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In the Indian village of Vavilala, women have found a way to improve the lives of their families. With microfinance loans and each other’s support, they’ve improved the yields on their farms and started small businesses. No longer do their children have to work in the fields instead of attending school or live under straw roofs that can harbor insects.

They still have to drink water from the village’s shallow wells, however; water filled with bacteria, viruses, and fecal matter. Water filters can eliminate the risk of disease, but even affordable filters can cost as much as a third of a family’s monthly income. Microfinance can help get the filters into rural homes.

Creating a distribution network to villages is costly for water filter companies. And if sales reps have to go door-to-door, it drives the price beyond what villagers can afford. So PATH linked companies with local microfinance organizations. Women take a low-interest microloan for the filter and pay it back in installments over six months.

It’s a model that multiplies—one woman buys a water filter, then others become interested and the idea spreads. By partnering with microfinance organizations, PATH is able to reach families with clean drinking water.

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Sai Krishna, a registered medical practitioner, and his wife Indira, who received a loan to buy the water filter. “People come to me with colds, fever, allergies, diarrhea,” he says, “and I tell them clean drinking water will remove these problems most of the time.”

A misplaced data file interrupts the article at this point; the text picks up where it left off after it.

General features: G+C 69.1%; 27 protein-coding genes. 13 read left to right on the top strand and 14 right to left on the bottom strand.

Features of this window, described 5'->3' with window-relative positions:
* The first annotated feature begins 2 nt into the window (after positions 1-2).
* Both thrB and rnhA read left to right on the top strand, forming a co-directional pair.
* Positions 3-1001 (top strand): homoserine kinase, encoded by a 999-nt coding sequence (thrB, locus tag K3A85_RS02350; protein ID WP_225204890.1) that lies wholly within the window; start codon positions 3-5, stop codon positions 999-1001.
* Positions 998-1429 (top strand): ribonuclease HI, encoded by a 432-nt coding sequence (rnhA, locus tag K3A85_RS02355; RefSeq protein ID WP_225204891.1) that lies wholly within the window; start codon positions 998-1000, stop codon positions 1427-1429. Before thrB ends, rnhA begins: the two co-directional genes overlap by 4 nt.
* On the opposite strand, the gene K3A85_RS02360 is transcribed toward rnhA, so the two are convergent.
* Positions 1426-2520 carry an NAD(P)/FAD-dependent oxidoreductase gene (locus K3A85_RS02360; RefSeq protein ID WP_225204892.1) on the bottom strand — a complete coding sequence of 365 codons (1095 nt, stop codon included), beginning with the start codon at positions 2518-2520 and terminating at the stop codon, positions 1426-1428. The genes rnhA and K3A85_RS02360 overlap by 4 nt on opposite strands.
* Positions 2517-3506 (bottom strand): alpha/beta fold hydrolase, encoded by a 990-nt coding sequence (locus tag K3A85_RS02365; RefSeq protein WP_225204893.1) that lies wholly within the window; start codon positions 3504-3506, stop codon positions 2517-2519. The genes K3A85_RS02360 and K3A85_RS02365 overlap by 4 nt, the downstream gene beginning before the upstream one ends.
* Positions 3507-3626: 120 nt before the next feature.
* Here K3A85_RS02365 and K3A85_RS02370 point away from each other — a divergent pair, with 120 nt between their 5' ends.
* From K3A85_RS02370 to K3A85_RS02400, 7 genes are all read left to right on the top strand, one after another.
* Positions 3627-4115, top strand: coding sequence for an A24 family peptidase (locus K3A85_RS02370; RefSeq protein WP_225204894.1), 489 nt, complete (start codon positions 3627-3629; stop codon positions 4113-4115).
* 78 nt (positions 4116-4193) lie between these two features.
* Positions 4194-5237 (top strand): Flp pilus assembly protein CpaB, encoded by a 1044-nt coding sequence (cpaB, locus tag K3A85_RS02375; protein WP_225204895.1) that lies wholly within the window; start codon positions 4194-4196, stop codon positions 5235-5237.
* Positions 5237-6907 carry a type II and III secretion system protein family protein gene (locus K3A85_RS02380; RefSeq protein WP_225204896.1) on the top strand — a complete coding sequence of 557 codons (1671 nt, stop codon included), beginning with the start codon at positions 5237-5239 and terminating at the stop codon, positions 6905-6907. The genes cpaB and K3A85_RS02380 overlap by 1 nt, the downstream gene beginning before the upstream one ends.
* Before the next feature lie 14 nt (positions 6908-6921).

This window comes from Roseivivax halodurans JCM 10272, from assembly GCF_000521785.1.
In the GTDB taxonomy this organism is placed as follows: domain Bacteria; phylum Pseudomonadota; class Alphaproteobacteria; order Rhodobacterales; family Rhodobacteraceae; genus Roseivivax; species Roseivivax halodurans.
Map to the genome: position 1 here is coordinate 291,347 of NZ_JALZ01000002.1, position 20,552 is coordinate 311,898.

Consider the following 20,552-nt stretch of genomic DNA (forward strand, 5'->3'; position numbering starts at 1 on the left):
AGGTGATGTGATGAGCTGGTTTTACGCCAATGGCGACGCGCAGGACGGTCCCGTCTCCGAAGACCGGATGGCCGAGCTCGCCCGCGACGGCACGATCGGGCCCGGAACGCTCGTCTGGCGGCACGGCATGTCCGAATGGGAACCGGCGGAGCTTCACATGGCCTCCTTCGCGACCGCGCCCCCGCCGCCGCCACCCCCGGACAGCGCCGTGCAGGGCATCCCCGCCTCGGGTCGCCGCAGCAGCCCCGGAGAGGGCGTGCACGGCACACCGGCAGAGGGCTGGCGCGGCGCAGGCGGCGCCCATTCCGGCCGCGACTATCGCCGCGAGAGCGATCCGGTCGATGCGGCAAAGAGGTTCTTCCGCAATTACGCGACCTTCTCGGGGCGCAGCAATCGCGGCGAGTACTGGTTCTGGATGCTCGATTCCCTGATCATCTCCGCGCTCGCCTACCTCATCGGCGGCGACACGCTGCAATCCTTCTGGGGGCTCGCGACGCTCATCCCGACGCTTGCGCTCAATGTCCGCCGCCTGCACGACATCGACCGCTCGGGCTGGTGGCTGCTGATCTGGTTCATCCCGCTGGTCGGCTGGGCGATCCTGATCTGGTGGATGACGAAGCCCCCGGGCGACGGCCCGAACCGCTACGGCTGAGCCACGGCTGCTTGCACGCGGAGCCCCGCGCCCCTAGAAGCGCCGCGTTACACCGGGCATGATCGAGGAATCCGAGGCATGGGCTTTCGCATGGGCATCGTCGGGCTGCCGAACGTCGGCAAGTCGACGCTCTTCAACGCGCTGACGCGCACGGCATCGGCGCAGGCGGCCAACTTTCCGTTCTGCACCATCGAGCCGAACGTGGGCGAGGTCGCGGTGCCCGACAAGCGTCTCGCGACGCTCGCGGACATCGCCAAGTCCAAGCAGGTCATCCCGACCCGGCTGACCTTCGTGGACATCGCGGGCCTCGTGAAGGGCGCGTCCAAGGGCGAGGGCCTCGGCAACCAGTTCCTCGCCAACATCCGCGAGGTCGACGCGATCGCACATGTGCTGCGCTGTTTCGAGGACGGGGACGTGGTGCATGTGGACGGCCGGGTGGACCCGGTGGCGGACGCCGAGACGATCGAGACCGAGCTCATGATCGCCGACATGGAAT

Photo: PATH/Gabe Bienczycki.

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Mahadevi with her three-year-old daughter Krishnavani. “We were scared about our kids’ health,” she says. “The moment we saw it we knew it was a good thing.”

Photo: PATH/Gabe Bienczycki.

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Madhavi and her daughters Anjana, 8, and Mani, 4. “Being able to take loans feels good because you’re able to plan and repay slowly,” she says. “Things are much better now for us.”

Photo: PATH/Gabe Bienczycki.

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Madhavi’s kitchen. “Before, I boiled drinking water for my children over a wood fire to save money on cooking gas,” she says. “The filter is better because I don’t have the work of the wood fire, the taste is better, and the water is cleaner.”

Photo: PATH/Gabe Bienczycki.

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Taramma standing at her back door. “All my children had diarrhea and vomiting,” she says. “We didn’t know it was attributable to the water. Now you learn so much about how to stay healthy.”

Photo: PATH/Gabe Bienczycki.